Gorny & Mosch, D-Munich

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13-10-2013 – 17-10-2013

Auction sales 215-217

Roman coins at their best: the Old Sable Collection

4,900 lots with a total estimate of 3.6 million euros will be auctioned off in the Gorny & Mosch auction week from the 14th to the 18th October 2013. The highlight comes right at the beginning: the Old Sable Collection is to be liquidated. It contains selected coins of the Romans – form the early aes grave coinage until A. D. 476 when Odoacer deposed Romulus Augustus. As a matter of course, the rest of the first sale, “High-quality ancient coins”, is remarkable as well. On 15th October, in the afternoon, auction sale 216 commences with “Ancient coins and lots”. 17th and 18th October are devoted to the Middle Ages and modern times. Different collections will be called out, great series of Austria and Russia as well as Swedish coins and medals from the possession of Josef Hackl.

Auction sale 215 – High-quality ancient coins
Just paying a look at what a collector had assembled in the Old Sable Collection is a real pleasure. It is clear to see that good style, good condition and nice patina were the decisive criteria here. The Old Sable Collection provides a representative sample, ranging from the early Roman aes grave coinage until the fall of Rome comprising gold coins as well as silver and bronze ones. The scarce coin types and the ones showing the rare emperors and empresses, are offered in an exquisite condition in a number above average.

No. 71: Old Sable Collection. Augustus, 27 B. C. – A. D. 14. Aureus, 14-12, Lugdunum. RIC 164a. From auction sale NAC 64 (2012), 1063. Very rare. Extremely fine. Estimate: 25,000 euros.

Let us begin with a splendid aureus of Augustus in extremely fine, whose reverse makes reference to the capture of Raetia. The very rare piece is estimated at 25,000 euros. Or an aureus of Nero from the Boscoreale find from 1894 in extremely fine to brilliant uncirculated, estimated at 20,000 euros.
The collection’s importance, however, does not come from the expensive highlights but the uncompromising quality of the silver and bronze coins, be it of a frequent or a rare emperor. One gains the impression that the collector has spent as much affection on buying his two antoniniani of Numerian (both EF; 80 euros) as on selecting his two antoniniani of Julian of Pannonia (VF; 1,500 euros / EF; 3,000 euros) or his antoninianus of Divus Nigrinianus (EF; 1,500 euros).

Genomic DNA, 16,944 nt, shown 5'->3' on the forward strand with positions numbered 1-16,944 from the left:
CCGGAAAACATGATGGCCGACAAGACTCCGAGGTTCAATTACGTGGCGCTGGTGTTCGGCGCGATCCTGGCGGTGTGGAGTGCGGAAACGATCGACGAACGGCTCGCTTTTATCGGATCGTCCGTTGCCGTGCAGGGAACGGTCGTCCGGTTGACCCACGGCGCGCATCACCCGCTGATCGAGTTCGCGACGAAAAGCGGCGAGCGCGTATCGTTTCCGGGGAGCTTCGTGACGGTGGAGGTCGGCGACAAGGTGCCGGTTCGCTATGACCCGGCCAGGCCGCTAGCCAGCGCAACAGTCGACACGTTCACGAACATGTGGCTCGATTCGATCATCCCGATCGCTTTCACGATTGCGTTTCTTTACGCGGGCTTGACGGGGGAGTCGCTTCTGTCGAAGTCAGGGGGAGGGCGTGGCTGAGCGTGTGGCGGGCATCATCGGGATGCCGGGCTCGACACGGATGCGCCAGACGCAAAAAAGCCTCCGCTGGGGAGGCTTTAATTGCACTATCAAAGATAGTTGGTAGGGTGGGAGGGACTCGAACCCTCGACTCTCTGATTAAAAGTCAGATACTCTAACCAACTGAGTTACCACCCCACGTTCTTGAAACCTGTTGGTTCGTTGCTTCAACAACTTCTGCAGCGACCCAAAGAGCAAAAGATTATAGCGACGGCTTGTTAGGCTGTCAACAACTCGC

No. 449. Old Sable Collection. Maximianus Herculius, 285-310. Argenteus, 305-306, Serdica. RIC -. From auction sale Gorny & Mosch 180 (2009), 431 and NAC 46 (2008), 691. Unique(?). Extremely fine. Estimate: 5,000 euros.

Naturally, there are such great rarities present as a unique and unpublished argenteus of Maximianus Herculius in extremely fine with an estimate of 5,000 euros. Or an unpublished argenteus of Severus II as Caesar from Serdica (EF+; estimate: 10,000 euros). Every connoisseur will be pleased about the fantastic diversity of the offer which provides him with the opportunity to place his bid in the two-figure regions already.

Lot no. 664 is the very first one of the traditional selection of “High-quality ancient coins” and the items included here are quite impressive, be it from the Celtic, the Greek, the Roman or the Byzantine area.

No. 695. Greek coins. Naxos (Sicily). Tetradrachm, c. 460 B. C. Cahn, Naxos 54. From Hunt Collection, Sotheby’s 19th June 1991, no. 79 and Gorny & Mosch 112 (2001), 3028. Good very fine. Estimate: 45,000 euros.

45,000 euros reads the pre-sale estimate of one of the famous tetradrachms from Naxos, 30,000 euros of a Syracusan dekadrachm from the workshop of Euainetos; for a very rare didrachm from Thermai Himeraia 30,000 euros are expected and a hemilitron from Lipara with its weight of more than 50 grams and a marvelous malachite-colored patina is likely to achieve 12,000 euros at least. Next in line could be Amphipolis, the Orrescii, a stephanephoric tetradrachm from Syros and, of course, an Egyptian gold oktodrachm with the portrait of Berenice II; anyone loving high-quality coins will find every number of items worth dreaming of (and bidding for) with Gorny & Mosch auction 215.